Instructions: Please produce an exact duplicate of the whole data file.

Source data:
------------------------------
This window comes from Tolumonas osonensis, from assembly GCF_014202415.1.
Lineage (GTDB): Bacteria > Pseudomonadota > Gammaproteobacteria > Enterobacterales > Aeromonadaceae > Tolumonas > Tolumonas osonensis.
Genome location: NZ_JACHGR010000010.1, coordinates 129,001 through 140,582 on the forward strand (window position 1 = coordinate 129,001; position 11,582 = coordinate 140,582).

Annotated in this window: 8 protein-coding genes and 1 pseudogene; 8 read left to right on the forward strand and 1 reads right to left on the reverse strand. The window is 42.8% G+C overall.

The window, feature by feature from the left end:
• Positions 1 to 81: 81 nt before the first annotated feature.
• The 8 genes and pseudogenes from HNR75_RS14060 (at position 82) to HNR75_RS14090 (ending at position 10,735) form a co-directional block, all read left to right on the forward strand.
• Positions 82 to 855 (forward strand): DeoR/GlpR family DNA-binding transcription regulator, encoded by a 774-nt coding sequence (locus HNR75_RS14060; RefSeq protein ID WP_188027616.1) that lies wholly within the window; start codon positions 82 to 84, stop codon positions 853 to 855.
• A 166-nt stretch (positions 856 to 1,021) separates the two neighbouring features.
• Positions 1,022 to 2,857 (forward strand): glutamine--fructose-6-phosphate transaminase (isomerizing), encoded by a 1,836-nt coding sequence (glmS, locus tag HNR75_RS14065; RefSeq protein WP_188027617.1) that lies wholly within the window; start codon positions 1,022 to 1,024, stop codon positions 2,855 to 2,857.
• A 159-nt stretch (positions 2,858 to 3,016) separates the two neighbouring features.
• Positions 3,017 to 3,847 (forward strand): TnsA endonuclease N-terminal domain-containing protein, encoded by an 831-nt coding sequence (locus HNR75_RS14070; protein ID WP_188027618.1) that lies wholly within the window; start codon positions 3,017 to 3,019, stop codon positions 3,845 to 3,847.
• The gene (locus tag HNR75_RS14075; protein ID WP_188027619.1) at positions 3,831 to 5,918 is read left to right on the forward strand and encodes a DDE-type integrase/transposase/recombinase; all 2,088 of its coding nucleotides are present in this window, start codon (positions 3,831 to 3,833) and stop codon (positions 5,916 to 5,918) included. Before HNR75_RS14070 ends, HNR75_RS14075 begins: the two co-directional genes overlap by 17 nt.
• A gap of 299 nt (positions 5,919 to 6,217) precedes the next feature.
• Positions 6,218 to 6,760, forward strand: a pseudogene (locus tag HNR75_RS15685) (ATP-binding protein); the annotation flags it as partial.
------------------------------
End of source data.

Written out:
This window comes from Tolumonas osonensis, from assembly GCF_014202415.1.
Lineage (GTDB): Bacteria > Pseudomonadota > Gammaproteobacteria > Enterobacterales > Aeromonadaceae > Tolumonas > Tolumonas osonensis.
Genome location: NZ_JACHGR010000010.1, coordinates 129,001 through 140,582 on the forward strand (window position 1 = coordinate 129,001; position 11,582 = coordinate 140,582).

Annotated in this window: 8 protein-coding genes and 1 pseudogene; 8 read left to right on the forward strand and 1 reads right to left on the reverse strand. The window is 42.8% G+C overall.

The window, feature by feature from the left end:
• Positions 1 to 81: 81 nt before the first annotated feature.
• The 8 genes and pseudogenes from HNR75_RS14060 (at position 82) to HNR75_RS14090 (ending at position 10,735) form a co-directional block, all read left to right on the forward strand.
• Positions 82 to 855 (forward strand): DeoR/GlpR family DNA-binding transcription regulator, encoded by a 774-nt coding sequence (locus HNR75_RS14060; RefSeq protein ID WP_188027616.1) that lies wholly within the window; start codon positions 82 to 84, stop codon positions 853 to 855.
• A 166-nt stretch (positions 856 to 1,021) separates the two neighbouring features.
• Positions 1,022 to 2,857 (forward strand): glutamine--fructose-6-phosphate transaminase (isomerizing), encoded by a 1,836-nt coding sequence (glmS, locus tag HNR75_RS14065; RefSeq protein WP_188027617.1) that lies wholly within the window; start codon positions 1,022 to 1,024, stop codon positions 2,855 to 2,857.
• A 159-nt stretch (positions 2,858 to 3,016) separates the two neighbouring features.
• Positions 3,017 to 3,847 (forward strand): TnsA endonuclease N-terminal domain-containing protein, encoded by an 831-nt coding sequence (locus HNR75_RS14070; protein ID WP_188027618.1) that lies wholly within the window; start codon positions 3,017 to 3,019, stop codon positions 3,845 to 3,847.
• The gene (locus tag HNR75_RS14075; protein ID WP_188027619.1) at positions 3,831 to 5,918 is read left to right on the forward strand and encodes a DDE-type integrase/transposase/recombinase; all 2,088 of its coding nucleotides are present in this window, start codon (positions 3,831 to 3,833) and stop codon (positions 5,916 to 5,918) included. Before HNR75_RS14070 ends, HNR75_RS14075 begins: the two co-directional genes overlap by 17 nt.
• A gap of 299 nt (positions 5,919 to 6,217) precedes the next feature.
• Positions 6,218 to 6,760, forward strand: a pseudogene (locus tag HNR75_RS15685) (ATP-binding protein); the annotation flags it as partial.